by Daniel McCarthy /
Hawaii’s Kilauea Volcano, which first made headlines when it erupted and forced 1,500 evacuations on Hawaii’s Big Island earlier this month, erupted again on Thursday, sending smoke and ash 30,000 feet in the air.
The eruption was the latest in a series that have plagued the area since that first one on May 3.
According to the U.S. Geological Survey, a fissure was still actively spattering on Thursday afternoon and volcanic gas emissions were still high near the volcano. Officials said they expect more volcanic activity over the coming days.
Despite the news, travel companies operating on the island and tourism authorities have said that the islands are still safe for both residents and visitors.
“There is absolutely no reason for visitors planning a trip to the Hawaiian Islands to change or alter their leisure or business travel plans,” the Hawai’i Tourism Authority said on its website. “None of the Hawaiian Islands are affected by the Kilauea volcano except a remote area along the Lower East Rift zone on the island of Hawai’i’s east side, Kilauea Summit and surrounding areas.”
Airport and airlines
On its website, the Hawai’i Tourism Authority said that all flights “into the Hawaiian Islands are operating normally.” FlightAware shows that most flights are still operating fairly normally in and out of both Hilo and Kona airports.
Hawaiian Airlines has extended its change fee waiver for those airports, which was issued earlier this month, until May 31, giving anyone with tickets issued on or before May 4 to change their flights for new ones scheduled for no later than June 7.
Hawaiian is also allowing changes to origin and destination cities without change fees, though fare differences will apply.
American Airlines also extended its change fee waiver for anyone scheduled to travel through May 20. Travelers can change their ticket to travel through May 27. It is not allowing changes to origin or destination cities.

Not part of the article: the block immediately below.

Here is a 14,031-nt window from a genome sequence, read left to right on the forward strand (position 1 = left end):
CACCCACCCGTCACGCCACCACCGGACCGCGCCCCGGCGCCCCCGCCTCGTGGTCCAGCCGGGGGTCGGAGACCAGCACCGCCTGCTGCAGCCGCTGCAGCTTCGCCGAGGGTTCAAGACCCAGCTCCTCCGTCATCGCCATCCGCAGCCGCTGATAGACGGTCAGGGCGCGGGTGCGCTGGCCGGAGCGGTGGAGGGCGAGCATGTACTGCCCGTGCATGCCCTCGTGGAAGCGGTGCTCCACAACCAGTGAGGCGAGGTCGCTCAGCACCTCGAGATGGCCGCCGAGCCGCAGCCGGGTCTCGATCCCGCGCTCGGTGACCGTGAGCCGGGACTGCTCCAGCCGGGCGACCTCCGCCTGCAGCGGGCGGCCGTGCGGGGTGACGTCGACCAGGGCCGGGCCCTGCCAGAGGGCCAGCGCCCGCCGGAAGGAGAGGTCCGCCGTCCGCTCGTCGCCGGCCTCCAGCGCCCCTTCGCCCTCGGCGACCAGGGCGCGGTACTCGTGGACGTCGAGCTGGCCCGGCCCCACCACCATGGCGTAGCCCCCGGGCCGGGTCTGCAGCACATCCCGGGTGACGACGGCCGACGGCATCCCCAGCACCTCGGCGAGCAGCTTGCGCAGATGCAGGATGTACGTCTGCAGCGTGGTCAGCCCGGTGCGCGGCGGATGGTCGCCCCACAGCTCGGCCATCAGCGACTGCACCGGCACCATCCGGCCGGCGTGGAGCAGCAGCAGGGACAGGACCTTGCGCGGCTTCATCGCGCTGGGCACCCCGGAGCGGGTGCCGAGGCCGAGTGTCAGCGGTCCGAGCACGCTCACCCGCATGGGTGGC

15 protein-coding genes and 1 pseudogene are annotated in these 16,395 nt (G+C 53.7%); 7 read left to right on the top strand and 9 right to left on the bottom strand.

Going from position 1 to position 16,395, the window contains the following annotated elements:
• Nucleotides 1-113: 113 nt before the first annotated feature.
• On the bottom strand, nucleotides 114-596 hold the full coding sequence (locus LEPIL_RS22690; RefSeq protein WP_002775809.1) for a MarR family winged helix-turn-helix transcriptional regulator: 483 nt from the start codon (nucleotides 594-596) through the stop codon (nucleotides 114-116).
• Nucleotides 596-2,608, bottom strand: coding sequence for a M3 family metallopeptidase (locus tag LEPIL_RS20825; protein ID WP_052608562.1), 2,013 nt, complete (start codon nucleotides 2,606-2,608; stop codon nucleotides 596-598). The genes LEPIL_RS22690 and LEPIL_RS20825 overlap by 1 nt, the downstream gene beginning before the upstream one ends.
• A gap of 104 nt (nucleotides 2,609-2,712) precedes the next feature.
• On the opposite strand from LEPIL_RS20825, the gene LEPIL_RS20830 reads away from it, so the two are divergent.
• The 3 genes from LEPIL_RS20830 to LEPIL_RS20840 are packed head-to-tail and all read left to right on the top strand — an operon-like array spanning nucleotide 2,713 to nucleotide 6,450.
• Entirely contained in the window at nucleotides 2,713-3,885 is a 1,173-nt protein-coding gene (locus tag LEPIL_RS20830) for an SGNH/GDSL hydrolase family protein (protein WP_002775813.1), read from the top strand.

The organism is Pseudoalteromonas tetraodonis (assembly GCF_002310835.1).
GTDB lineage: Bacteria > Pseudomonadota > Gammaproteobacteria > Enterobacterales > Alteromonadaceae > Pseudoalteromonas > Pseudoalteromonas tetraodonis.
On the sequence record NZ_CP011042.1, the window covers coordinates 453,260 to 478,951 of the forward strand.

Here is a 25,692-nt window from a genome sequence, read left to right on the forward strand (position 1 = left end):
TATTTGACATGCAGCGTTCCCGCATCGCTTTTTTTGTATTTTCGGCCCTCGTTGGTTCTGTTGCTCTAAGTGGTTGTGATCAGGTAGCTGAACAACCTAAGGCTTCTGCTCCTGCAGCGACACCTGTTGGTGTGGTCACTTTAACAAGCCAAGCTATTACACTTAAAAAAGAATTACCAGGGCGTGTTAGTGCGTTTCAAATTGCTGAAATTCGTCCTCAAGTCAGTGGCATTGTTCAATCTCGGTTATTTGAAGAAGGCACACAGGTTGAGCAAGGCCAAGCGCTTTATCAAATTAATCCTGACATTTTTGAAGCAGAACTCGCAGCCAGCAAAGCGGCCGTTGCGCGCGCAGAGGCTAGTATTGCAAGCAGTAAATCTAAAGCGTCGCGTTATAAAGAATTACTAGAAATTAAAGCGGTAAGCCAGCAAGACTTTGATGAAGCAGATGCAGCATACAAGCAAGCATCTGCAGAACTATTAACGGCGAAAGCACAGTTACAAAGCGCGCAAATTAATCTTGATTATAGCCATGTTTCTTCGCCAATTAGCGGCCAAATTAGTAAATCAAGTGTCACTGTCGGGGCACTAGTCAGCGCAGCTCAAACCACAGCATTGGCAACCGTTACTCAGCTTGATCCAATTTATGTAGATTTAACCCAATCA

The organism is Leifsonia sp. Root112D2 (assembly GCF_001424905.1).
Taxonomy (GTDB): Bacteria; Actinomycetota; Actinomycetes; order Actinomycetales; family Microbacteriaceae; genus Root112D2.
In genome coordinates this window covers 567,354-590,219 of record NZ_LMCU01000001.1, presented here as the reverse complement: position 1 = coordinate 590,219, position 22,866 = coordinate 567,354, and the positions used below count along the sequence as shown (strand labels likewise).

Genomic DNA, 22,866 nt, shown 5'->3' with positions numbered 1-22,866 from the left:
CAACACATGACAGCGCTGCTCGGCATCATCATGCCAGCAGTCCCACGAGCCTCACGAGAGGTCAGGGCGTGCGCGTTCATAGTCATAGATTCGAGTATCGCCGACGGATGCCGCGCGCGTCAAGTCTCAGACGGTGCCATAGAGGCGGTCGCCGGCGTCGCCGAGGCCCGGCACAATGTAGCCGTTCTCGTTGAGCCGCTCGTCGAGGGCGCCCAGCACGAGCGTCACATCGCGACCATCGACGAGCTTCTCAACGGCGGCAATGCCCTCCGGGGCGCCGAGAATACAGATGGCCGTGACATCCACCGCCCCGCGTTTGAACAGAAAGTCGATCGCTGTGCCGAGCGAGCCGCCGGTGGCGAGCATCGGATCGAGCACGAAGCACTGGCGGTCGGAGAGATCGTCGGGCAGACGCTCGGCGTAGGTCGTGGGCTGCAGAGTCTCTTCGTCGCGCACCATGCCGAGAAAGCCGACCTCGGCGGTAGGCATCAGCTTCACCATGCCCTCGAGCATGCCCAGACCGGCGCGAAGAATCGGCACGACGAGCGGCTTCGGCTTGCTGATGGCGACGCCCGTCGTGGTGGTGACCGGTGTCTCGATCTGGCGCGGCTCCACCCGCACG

United Airlines’ change fee waiver is now extended through May 25. Anyone changing a ticket will get change fee and fare differences waived as long as travel is between the same cities and original cabins.
United is also offering changes to tickets scheduled after May 25 without a change fee, though fare differences will apply.
Princess Cruises is the latest to skip a call to the Big Island because of the volcanic activity. On Thursday it announced that Sea Princess would skip a call at Hilo on Friday, spending the day at sea instead.
Earlier lines to cancel calls include Norwegian Cruise Line, which skipped Pride of America’s call at Hilo this week, and Royal Caribbean’s Radiance of the Seas, which skipped its call at Hilo last week.
According to Hawai’i Tourism, “all accommodations, activities, and attractions through the Hawaiian Islands are operating normally, with the exception of those in the area affected by the volcanic activity.”
The area southeast of Kilauea volcano's summit is a rural part of Hawaii island, far from any major resort areas. The closest resorts, in Kona and on the Kohala coast, are miles away on the west side of the island and are still operating normally.
Most of the Hawai'i Volcanoes National Park, which is home to the Kilauea and Mauna Loa volcanoes, is closed until further notice. The Kahuku Unit, which includes the Park's 9-mile scenic drive, cinder cone, and hiking trails, is open.